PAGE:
Ave verum corpus

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"Ave verum corpus" is a short Eucharistic chant that has also been set to music by various composers. It dates from the 14th century and is attributed to Pope Innocent VI.[1]

During the Middle Ages it was sung at the elevation of the Eucharist during the consecration at mass. It was also used frequently during Benediction of the Blessed Sacrament.

The prayer is a meditation Jesus's Real Presence in the Blessed Sacrament and ties it to the redemptive meaning of suffering in the life of all believers.

Text[edit]

———Latin
Ave verum corpus, natum
de Maria Virgine,[a]
vere passum, immolatum
in cruce pro homine
cuius latus perforatum
fluxit aqua et sanguine:[b]
esto nobis praegustatum
in mortis examine.[c]

O Iesu dulcis, O Iesu pie,
O Iesu, fili Mariae.
Miserere mei. Amen.[d]

 
Hail, true Body, born
of the Virgin Mary,
having truly suffered, sacrificed
on the cross for mankind,
from whose pierced side
water and blood flowed:
Be for us a foretaste [of the Heavenly banquet]
in the trial of death!

O sweet Jesus, O holy Jesus,
O Jesus, son of Mary,
have mercy on me. Amen.

  1. ^ Other versions have ex Maria Virgine.
  2. ^ Other versions have unda fluxit et sanguine.
  3. ^ Other versions have mortis in examine.
  4. ^ Other versions have Miserere nobis.

Musical settings[edit]

Musical settings include Mozart's motet Ave verum corpus (K. 618),[2] as well as settings by William Byrd and Sir Edward Elgar. Not all composers set the whole text. For example, Mozart's setting finishes with "in mortis examine", Elgar's with "fili Mariae". Marc-Antoine Charpentier has composed three versions: H 233, H 266, H 329. There is a version by Franz Liszt [Searle 44], and also ones by Camille Saint-Saëns, Orlande de Lassus, Imant Raminsh,[3] Alexandre Guilmant, William Mathias, Colin Mawby, Malcolm Archer[4] and Jack Gibbons.[5] Liszt also composed a fantasy on Mozart's work, preceded by a version of Allegri's celebrated Miserere, under the title À la Chapelle Sixtine [Searle 461 – two versions]. Versions of this fantasy for orchestra [Searle 360] and piano four-hands [Searle 633] follow closely the second version for piano. There is also a version for organ [Searle 658] with the title Evocation à la Chapelle Sixtine. The text is even used in an opera, Francis Poulenc's Dialogues of the Carmelites (there is also "Ave verum corpus", a separate work by Poulenc dated 1952). Mozart's version, with instruments only, was adapted by Pyotr Ilyich Tchaikovsky as one of the sections of his Mozartiana, a tribute to Mozart. From the 21st century there are settings by the Swedish composer Fredrik Sixten[6] and the English composer Philip Stopford.[7]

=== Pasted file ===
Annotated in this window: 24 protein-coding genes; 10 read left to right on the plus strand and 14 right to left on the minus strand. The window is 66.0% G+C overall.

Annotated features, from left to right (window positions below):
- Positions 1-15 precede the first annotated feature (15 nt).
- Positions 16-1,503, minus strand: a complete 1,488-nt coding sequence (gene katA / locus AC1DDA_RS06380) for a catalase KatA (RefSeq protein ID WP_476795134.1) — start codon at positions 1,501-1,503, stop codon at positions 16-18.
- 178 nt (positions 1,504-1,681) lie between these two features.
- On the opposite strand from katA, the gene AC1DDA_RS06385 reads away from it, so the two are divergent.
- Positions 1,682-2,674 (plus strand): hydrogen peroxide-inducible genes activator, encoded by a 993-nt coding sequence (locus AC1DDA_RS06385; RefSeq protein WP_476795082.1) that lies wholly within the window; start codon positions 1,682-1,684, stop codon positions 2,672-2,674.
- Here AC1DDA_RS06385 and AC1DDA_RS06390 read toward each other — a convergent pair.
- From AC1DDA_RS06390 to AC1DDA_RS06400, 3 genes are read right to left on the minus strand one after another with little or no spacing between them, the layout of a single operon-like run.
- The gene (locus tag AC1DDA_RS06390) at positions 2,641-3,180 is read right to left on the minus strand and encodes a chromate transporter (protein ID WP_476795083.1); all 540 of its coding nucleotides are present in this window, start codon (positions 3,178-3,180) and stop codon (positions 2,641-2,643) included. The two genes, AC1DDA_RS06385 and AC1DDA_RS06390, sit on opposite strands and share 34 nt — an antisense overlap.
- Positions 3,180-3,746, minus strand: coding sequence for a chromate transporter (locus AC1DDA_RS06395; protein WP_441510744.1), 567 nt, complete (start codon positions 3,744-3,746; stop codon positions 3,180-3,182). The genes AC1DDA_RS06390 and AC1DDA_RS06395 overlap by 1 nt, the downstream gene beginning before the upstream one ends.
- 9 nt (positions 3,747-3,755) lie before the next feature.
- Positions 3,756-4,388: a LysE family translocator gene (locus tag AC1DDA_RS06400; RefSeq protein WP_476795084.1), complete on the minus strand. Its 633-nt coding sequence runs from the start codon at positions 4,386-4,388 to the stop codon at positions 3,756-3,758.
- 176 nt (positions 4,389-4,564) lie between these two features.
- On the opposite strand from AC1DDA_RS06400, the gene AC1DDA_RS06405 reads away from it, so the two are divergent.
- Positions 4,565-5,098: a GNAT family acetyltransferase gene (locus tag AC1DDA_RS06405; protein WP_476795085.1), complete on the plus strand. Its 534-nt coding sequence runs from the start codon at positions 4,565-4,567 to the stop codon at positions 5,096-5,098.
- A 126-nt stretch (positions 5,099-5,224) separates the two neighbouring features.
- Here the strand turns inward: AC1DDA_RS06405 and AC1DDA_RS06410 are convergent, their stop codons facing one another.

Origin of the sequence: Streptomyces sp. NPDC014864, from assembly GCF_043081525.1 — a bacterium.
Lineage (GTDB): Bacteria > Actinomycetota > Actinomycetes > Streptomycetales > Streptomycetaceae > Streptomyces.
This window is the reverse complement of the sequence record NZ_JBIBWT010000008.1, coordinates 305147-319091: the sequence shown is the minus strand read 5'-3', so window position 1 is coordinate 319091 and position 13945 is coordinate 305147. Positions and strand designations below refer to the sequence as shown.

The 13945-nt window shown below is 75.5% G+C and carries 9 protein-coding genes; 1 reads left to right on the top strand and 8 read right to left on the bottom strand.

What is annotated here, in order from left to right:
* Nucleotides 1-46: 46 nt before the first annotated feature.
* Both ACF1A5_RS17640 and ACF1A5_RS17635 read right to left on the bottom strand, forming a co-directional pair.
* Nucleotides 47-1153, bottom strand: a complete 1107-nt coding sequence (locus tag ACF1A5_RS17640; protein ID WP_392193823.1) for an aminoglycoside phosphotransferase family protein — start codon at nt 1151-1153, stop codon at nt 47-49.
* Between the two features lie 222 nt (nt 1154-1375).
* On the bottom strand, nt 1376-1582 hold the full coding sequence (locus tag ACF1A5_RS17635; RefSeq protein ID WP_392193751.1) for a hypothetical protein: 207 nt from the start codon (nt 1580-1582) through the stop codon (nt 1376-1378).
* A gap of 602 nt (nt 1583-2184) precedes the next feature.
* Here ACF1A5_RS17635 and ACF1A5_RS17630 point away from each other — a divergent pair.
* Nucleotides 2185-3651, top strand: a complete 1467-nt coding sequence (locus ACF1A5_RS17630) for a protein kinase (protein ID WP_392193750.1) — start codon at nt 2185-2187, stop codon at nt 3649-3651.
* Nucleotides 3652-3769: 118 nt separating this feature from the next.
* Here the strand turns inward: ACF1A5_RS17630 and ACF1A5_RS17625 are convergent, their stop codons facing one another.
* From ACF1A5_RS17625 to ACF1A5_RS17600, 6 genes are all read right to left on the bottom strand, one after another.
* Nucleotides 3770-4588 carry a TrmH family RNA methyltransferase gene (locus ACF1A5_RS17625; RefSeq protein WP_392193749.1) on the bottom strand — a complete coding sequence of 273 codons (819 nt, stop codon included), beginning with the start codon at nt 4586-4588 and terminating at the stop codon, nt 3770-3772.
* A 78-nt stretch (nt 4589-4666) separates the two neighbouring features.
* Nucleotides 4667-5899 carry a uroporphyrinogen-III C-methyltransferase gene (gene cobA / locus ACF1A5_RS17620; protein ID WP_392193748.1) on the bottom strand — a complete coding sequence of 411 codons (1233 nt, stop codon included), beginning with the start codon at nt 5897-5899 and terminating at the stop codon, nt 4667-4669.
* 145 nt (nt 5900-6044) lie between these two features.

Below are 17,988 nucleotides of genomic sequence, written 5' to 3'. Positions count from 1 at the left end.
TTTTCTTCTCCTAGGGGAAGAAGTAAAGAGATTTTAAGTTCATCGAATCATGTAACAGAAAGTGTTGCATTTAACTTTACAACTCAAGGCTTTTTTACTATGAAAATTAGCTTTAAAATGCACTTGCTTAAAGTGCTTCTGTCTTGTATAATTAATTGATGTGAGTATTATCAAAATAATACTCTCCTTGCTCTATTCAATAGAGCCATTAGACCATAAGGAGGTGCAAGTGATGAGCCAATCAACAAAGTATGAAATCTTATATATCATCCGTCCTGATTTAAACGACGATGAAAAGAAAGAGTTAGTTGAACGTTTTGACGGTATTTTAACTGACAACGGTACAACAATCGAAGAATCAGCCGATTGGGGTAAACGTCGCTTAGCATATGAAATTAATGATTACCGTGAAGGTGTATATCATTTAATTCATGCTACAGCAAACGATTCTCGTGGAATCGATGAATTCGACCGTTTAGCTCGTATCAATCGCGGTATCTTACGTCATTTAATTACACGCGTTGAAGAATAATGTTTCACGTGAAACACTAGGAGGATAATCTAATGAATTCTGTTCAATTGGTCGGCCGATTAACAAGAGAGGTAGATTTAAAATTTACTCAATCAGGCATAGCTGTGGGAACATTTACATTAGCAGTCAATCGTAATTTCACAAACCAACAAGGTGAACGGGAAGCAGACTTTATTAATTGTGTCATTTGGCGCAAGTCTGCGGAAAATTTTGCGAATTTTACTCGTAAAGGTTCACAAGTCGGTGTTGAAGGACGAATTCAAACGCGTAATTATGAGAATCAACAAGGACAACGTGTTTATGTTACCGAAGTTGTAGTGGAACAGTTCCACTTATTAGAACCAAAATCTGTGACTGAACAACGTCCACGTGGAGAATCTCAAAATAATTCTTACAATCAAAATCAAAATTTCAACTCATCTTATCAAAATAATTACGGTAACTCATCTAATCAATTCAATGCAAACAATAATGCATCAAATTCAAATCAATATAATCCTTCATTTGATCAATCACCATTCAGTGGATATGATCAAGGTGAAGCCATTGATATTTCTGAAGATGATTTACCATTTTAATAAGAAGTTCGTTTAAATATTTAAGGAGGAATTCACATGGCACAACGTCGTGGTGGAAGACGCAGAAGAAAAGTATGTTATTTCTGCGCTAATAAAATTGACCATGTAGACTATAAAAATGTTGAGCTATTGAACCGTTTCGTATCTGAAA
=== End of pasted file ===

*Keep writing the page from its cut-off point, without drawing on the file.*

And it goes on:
References[edit]

  1. ^ Rubin, Miri (1992). Corpus Christi: The Eucharist in Late Medieval Culture. Cambridge University Press. p. 56.
  2. ^ Heartz, Daniel (2009). Mozart, Haydn and Early Beethoven: 1781–1802. New York: W. W. Norton & Co. p. 351.
  3. ^ Imant Raminsh: "Ave Verum Corpus" on YouTube
  4. ^ Malcolm Archer: "Ave Verum" on YouTube
  5. ^ Jack Gibbons" "Ave Verum Corpus", Op. 90 on YouTube
  6. ^ Fredrik Sixten: "Ave Verum Corpus" on YouTube
  7. ^ Philip Stopford: "Ave Verum" on YouTube

External links[edit]